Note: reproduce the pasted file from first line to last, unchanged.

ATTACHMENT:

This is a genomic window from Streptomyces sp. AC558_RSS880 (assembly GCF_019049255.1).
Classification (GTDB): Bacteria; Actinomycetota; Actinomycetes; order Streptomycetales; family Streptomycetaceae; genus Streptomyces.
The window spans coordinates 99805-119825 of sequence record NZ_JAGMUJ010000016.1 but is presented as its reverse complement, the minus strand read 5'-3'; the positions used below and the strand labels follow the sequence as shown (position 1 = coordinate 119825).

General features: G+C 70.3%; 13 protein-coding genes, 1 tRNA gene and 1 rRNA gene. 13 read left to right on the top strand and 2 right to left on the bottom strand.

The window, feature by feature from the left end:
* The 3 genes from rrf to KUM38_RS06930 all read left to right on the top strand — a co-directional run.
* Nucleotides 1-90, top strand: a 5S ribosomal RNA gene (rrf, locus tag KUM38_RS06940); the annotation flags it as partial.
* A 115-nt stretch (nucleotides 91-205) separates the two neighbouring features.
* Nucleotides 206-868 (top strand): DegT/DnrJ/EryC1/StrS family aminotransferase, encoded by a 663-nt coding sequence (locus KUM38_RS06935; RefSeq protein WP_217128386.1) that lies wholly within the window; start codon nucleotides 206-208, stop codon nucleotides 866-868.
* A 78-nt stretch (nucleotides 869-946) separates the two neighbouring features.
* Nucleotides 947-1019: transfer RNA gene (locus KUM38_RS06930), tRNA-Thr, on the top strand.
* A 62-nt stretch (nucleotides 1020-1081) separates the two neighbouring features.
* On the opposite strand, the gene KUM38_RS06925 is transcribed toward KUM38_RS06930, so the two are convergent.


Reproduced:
This is a genomic window from Streptomyces sp. AC558_RSS880 (assembly GCF_019049255.1).
Classification (GTDB): Bacteria; Actinomycetota; Actinomycetes; order Streptomycetales; family Streptomycetaceae; genus Streptomyces.
The window spans coordinates 99805-119825 of sequence record NZ_JAGMUJ010000016.1 but is presented as its reverse complement, the minus strand read 5'-3'; the positions used below and the strand labels follow the sequence as shown (position 1 = coordinate 119825).

General features: G+C 70.3%; 13 protein-coding genes, 1 tRNA gene and 1 rRNA gene. 13 read left to right on the top strand and 2 right to left on the bottom strand.

The window, feature by feature from the left end:
* The 3 genes from rrf to KUM38_RS06930 all read left to right on the top strand — a co-directional run.
* Nucleotides 1-90, top strand: a 5S ribosomal RNA gene (rrf, locus tag KUM38_RS06940); the annotation flags it as partial.
* A 115-nt stretch (nucleotides 91-205) separates the two neighbouring features.
* Nucleotides 206-868 (top strand): DegT/DnrJ/EryC1/StrS family aminotransferase, encoded by a 663-nt coding sequence (locus KUM38_RS06935; RefSeq protein WP_217128386.1) that lies wholly within the window; start codon nucleotides 206-208, stop codon nucleotides 866-868.
* A 78-nt stretch (nucleotides 869-946) separates the two neighbouring features.
* Nucleotides 947-1019: transfer RNA gene (locus KUM38_RS06930), tRNA-Thr, on the top strand.
* A 62-nt stretch (nucleotides 1020-1081) separates the two neighbouring features.
* On the opposite strand, the gene KUM38_RS06925 is transcribed toward KUM38_RS06930, so the two are convergent.